Theater News

Tell Them Joe Sent You

David Finkle talks with WILEY HAUSAM about the stimulating lineup at Joe’s Pub.

Audra McDonald pulled composer-lyricists Adam Guettel and Michael John LaChiusa and Jason Robert Brown out of the audience to sing with her. Ute Lemper enticed a woman from the audience to dance with her–and also slipped cash out of a ringsider’s wallet. Sam Harris got the audience to sing backup. Betty Comden and Adolph Green had a party with the audience.

Okay, where is this audience? It’s at Joe’s Pub. For almost two years now, since its opening on November 19, 1998, Joe’s has been offering such a wide array of performers that the room has already become a fixture for cabaret joy-seekers on the prowl for stimulating entertainment.

Although the Pub is open seven days a week–and though it turns into an altogether different kind of trendy watering hole late at night–each Monday at 8:30pm is the designated time for what’s known as the Songbook Series, which kicked off its new season this week with a show featuring composer-lyricist William Finn abetted by singers Stephen DeRosa, Carolee Carmello, Norm Lewis, Wanda Houston, and musical director-pianist Vadim Fleichtner. (Click here for schedule.) The Songbook Series is supervised by Wiley Hausam, who’s rarely found at the club during the later hours, because “I’m 42, and I don’t need to do that.”

Glad to gab about the project, Hausam asks if he can answer my questions over lunch at Time Cafe, just a few blocks south of the Joseph Papp Public Theater. The late Joe Papp is, of course, the Joe of Joe’s Pub–although it’s very possible that many of the younger patrons have only a hazy sense of who he was. (Note: When Hausam was interviewed, he was on the Public Theater staff. He has since left to concentrate full-time on his own operation, Wiley Hausam Associates, but will continue as a consultant to the Public on musical theater and will also continue to book the Songbook Series.)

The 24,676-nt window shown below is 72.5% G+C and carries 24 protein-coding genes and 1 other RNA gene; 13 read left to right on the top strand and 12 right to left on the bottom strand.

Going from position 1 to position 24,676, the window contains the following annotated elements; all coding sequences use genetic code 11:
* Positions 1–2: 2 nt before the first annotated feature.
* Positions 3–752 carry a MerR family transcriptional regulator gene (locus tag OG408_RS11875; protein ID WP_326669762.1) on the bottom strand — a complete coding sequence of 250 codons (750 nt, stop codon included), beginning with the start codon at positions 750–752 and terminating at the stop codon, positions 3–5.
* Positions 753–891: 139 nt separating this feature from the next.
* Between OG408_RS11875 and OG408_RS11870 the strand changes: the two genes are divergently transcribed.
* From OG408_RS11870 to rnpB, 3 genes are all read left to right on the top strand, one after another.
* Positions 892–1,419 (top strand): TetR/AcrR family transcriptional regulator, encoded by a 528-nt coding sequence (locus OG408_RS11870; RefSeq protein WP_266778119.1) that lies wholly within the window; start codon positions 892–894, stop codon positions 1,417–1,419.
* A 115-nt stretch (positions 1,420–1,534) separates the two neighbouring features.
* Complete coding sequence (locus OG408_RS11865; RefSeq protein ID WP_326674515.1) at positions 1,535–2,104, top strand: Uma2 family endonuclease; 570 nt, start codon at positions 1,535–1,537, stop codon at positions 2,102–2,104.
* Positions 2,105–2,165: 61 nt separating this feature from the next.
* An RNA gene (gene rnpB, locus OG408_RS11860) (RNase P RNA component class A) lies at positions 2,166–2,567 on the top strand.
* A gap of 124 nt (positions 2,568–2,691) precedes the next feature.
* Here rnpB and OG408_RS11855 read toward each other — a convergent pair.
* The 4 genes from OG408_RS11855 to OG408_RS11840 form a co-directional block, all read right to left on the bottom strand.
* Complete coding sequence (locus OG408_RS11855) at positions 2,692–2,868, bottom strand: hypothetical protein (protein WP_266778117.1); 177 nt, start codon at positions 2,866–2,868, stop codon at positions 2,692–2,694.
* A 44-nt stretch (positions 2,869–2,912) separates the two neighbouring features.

Wiley Hausam
Wiley Hausam

Medium-sized and open-faced, Hausam begins by detailing how the Joe’s Pub roster took shape. “My principal job at the Public was to develop new musical theater,” he explains, “so I had established relationships with the young generation of composers. We thought [a performance room] would be a very good complement to the Public’s musical theater development component. Then I realized you could broaden the definition of that a lot, and it could be very interesting–different from anything in clubs in New York.”

Thus began the Songbook Series, about which Hausam says further: “I don’t really believe in arbitrary distinctions between theater and opera and even more experimental theater forms. That’s how Joe’s is programmed–without those distinctions.” And it’s the impetus behind the appearance in the room so far, in addition to those mentioned above, of Billy Stritch, John Bucchino and David Campbell, Dawn Upshaw, Ann Hampton Callaway, Mary Cleere Haran, Karen Mason, John Pizzarelli, Patti LuPone, Mike Reid, Judy Kuhn, David Zippel, Lauren Flanigan, Victoria Clark, Malcolm Gets, Brooks Ashmanskas, Melissa Errico, Amanda McBroom, Lea DeLaria, and maybe a dozen others. Some of them (McDonald, for instance) have appeared on their own to salute songwriters, and others (Flanigan, Clark, Gets) in revue-tributes to the likes of Mark Blitzstein and Jerome Moross.

Hausam explains that it was artistic director George C. Wolfe, who wanted the ground floor of the Public’s Lafayette Street headquarters to be given over entirely to performance spaces. That’s why and how Joe’s Pub–underwritten by city funding–came into existence in the first place. The restaurant and bar is run by Serge Becker, who also owns and operates Time and Bowery Bar and shares with the Public’s Bonnie Metzgar the responsibility of booking Tuesday through Sunday night performances at Joe’s.